Review Summary: An unashamedly no nonsense garage release, Sepalcure's long awaited debut LP triumphs on just about every level
was the little dubstep album that could, that genre defying triumph that drove so many outsiders to it like moths to a flame and showed the world just how impressive a grass-roots movement could be, then Sepalcure’s self-titled LP quite rightly feels like this decade’s answer to that rather impressive monolith. Sepalcure already has the online community eating out of the palm of their hands, thanks in no small part to some rather remarkable EPs that signaled the return of a much more intelligent strain of garage more efficiently than Lazarus arising from the grave. Their rather unique take on dubstep is the kind that eschews brains over brawns, more interested in flexing its creative tendencies over any cliched stereotypes than your favorite mis-informed friends might be able to conjure up when thinking of the genre. And it’s that album that the dubstep community has been waiting for, that one unifying landmark that might actually hold the power to rid the world of such ingratiating buzzwords like “future garage”, “bass music”, and the always good for a laugh, “post dubstep” (here’s looking at you Pitchfork).
And while Sepalcure
possesses all the apparent character traits of those imaginary genres (“apparent” because there lies no clear description for the terms mentioned, which I suppose makes them a prime candidate to have such an amorphous prefix like “post” attached to them), it’s still a decidedly familiar album, steeped in the storied history of a genre now well into its second decade of existence. Praveen & Machinedrum have reached back into the garage timeline, borrowing heavily from the backlogs of such landmark imprints as Tempa, Tectonic and R&S and liberally applied them to their own gestating template. Smacks of the genre’s milestones pierce through the thick veil like flames that deny being snuffed out, from the gluttonous and sprightly 2-step of opener ‘Me’ through to the wonky and syncopated ‘Eternally Yrs’ (a track that begins like a smoky bedroom jazz ballad before reverting to a more skitterish and deliberately obtuse beat that ends up challenging any beliefs you may have had about so-called “bass music”).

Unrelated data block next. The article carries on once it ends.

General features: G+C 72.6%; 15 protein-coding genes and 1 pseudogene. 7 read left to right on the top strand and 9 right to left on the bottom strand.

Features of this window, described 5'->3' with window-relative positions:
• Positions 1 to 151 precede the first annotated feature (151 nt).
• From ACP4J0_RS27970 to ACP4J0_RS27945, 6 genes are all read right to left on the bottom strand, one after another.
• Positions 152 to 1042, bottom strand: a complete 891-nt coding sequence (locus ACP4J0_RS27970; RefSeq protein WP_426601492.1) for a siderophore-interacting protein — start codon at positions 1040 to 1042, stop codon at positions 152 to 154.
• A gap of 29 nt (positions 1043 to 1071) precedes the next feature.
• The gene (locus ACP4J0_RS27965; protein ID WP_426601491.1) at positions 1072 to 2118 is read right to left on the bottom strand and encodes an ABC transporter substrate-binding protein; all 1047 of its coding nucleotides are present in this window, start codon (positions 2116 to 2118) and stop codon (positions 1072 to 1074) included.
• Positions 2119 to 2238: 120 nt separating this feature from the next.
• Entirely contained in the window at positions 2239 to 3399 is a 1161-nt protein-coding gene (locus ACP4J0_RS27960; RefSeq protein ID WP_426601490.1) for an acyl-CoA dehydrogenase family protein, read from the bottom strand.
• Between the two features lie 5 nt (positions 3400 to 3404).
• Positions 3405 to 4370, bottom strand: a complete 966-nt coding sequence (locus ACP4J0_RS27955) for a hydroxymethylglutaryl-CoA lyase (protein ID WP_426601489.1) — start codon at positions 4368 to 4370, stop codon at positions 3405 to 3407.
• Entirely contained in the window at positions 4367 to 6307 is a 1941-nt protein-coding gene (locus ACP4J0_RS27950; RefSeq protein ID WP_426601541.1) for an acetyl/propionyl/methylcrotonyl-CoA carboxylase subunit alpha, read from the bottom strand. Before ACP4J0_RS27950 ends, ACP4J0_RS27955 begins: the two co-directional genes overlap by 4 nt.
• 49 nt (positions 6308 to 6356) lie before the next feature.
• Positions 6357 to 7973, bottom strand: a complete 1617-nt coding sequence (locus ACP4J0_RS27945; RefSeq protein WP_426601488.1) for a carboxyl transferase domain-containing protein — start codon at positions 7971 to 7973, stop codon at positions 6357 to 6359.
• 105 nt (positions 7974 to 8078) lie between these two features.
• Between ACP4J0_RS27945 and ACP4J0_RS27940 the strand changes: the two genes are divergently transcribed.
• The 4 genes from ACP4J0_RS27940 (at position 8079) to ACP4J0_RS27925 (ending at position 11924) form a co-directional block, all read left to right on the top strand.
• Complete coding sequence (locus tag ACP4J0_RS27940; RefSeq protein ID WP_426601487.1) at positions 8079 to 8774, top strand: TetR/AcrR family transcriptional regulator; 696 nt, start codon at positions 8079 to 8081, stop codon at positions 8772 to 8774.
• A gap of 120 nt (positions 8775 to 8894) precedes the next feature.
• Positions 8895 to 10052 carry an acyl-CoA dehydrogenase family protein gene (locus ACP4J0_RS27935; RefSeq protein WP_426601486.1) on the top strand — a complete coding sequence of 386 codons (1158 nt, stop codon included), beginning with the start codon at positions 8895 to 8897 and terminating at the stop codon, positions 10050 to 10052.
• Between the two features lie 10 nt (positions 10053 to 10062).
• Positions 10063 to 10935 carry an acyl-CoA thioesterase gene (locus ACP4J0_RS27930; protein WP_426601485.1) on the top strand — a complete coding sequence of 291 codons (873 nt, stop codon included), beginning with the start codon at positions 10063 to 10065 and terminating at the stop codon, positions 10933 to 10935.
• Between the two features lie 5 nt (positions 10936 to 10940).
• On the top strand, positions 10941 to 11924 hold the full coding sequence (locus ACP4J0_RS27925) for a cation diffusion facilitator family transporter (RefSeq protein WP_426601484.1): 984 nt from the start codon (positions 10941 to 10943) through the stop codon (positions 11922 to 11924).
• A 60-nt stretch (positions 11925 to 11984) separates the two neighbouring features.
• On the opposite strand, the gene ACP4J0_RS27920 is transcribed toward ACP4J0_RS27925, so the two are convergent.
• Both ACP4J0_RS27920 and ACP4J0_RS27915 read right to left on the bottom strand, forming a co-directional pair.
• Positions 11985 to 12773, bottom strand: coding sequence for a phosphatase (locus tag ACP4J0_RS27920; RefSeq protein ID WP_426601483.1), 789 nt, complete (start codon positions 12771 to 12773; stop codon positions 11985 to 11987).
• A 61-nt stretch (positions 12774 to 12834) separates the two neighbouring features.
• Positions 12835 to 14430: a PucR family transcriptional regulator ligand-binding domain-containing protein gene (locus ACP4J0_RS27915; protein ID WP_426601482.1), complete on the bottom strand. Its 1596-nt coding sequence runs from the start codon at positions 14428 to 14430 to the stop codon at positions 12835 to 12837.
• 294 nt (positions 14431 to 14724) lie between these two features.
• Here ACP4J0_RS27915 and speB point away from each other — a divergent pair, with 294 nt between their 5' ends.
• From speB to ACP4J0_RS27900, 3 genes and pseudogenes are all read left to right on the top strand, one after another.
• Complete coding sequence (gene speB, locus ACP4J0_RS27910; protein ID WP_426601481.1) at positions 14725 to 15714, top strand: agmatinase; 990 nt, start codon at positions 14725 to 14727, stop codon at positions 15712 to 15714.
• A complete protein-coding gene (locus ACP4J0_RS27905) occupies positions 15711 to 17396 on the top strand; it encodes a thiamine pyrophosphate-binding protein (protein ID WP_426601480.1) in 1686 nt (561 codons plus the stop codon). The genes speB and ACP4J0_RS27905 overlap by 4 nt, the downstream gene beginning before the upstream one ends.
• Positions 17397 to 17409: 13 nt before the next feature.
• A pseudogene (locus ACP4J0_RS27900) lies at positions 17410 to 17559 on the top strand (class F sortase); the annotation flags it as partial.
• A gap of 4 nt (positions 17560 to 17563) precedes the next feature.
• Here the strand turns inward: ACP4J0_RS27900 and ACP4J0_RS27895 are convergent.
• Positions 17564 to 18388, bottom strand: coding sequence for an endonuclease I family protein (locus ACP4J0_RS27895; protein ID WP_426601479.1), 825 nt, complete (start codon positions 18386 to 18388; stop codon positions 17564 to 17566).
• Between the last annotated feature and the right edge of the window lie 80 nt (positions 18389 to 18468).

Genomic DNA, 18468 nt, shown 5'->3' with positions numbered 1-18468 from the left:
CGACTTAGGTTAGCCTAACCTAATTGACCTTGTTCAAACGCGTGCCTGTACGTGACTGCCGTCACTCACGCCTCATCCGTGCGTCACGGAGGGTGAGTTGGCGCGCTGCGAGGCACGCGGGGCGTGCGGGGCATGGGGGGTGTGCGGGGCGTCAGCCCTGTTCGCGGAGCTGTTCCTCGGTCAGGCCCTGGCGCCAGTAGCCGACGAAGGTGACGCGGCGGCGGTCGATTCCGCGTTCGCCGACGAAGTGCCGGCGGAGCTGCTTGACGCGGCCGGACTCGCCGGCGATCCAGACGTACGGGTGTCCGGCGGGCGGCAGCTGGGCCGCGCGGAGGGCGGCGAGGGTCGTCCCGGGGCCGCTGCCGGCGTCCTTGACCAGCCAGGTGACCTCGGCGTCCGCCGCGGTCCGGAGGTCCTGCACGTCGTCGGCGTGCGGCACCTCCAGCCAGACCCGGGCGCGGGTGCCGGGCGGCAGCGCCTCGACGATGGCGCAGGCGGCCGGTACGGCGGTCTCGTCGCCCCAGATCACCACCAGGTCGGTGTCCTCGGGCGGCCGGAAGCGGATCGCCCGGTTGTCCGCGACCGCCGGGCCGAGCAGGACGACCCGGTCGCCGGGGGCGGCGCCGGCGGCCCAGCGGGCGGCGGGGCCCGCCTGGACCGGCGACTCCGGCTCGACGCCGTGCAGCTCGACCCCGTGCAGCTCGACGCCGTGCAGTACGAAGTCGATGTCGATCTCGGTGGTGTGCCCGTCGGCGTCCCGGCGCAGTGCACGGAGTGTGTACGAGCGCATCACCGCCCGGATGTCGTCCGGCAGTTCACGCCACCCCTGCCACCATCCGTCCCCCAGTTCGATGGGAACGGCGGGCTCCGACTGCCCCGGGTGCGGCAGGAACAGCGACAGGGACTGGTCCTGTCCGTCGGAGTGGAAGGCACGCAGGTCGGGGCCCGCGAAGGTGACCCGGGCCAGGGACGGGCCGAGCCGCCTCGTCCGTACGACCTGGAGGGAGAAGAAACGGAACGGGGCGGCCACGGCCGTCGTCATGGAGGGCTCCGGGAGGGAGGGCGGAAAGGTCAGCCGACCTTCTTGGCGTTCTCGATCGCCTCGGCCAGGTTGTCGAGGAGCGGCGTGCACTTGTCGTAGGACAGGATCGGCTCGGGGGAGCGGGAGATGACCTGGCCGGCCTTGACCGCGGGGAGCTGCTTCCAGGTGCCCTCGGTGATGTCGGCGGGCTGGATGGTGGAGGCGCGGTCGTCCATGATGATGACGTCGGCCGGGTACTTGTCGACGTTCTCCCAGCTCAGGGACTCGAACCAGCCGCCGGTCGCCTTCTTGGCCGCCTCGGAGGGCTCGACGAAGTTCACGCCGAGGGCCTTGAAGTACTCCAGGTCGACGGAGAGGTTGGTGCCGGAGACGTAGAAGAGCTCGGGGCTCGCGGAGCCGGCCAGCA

Despite mastering in the same brand of futuristic club anthems as the majority of their brethren on Hotflush, Sepalcure’s seems fresher and more invigorating than most that have come before it. Chords are rapidly injected into the fray and removed in a similar fashion, separating the music from falling into any kind of repetitiveness. They balance shades of footwork with ghostly early 90’s house and yet tease out both influences to the point that it sounds completely new, like rave reborn. And then there’s the moments where they slip (however briefly) into those scenes completely; the buzzing electro cuts that threaten to turn ‘The One’ into the dancefloor nightmare that it aches to be, or on ‘See Me Feel Me’ that taps into the ever expanding world of the LA beat scene (WEDIDIT collective anyone?) with its jittery percussion and breathless and twitching vocals that seem to wander around the patchwork, deliberately out of reach. They even try their hand at gutterball grime with the manic and swaggering ‘Yuh Nu See’, that begins menacingly but then slowly morphs into a reflective hip hop inspired conundrum.
exists as an uptempo garage emotional release, or as a slow motion house swan song, you get the feeling that something important is happening as the album slowly goes through its various iterations and motifs. A tying off of sorts, where all these various descriptors and broken genres are all being bought together under one unifying banner. Whether this album ends up being the
album of the decade for the world of garage and dubstep like Untrue
did before it, or if it simply ends up being just another
in a long line of experimental and acclaimed urban dance efforts one thing remains certain, Sepalcure have delivered fully on the promise they made on Love Pressure
. Their anti-rave anthems have simply improved beyond what anyone could have possibly hoped for, and Sepalcure
is set to turn a lot of heads, in and outside of its constantly argued over genre.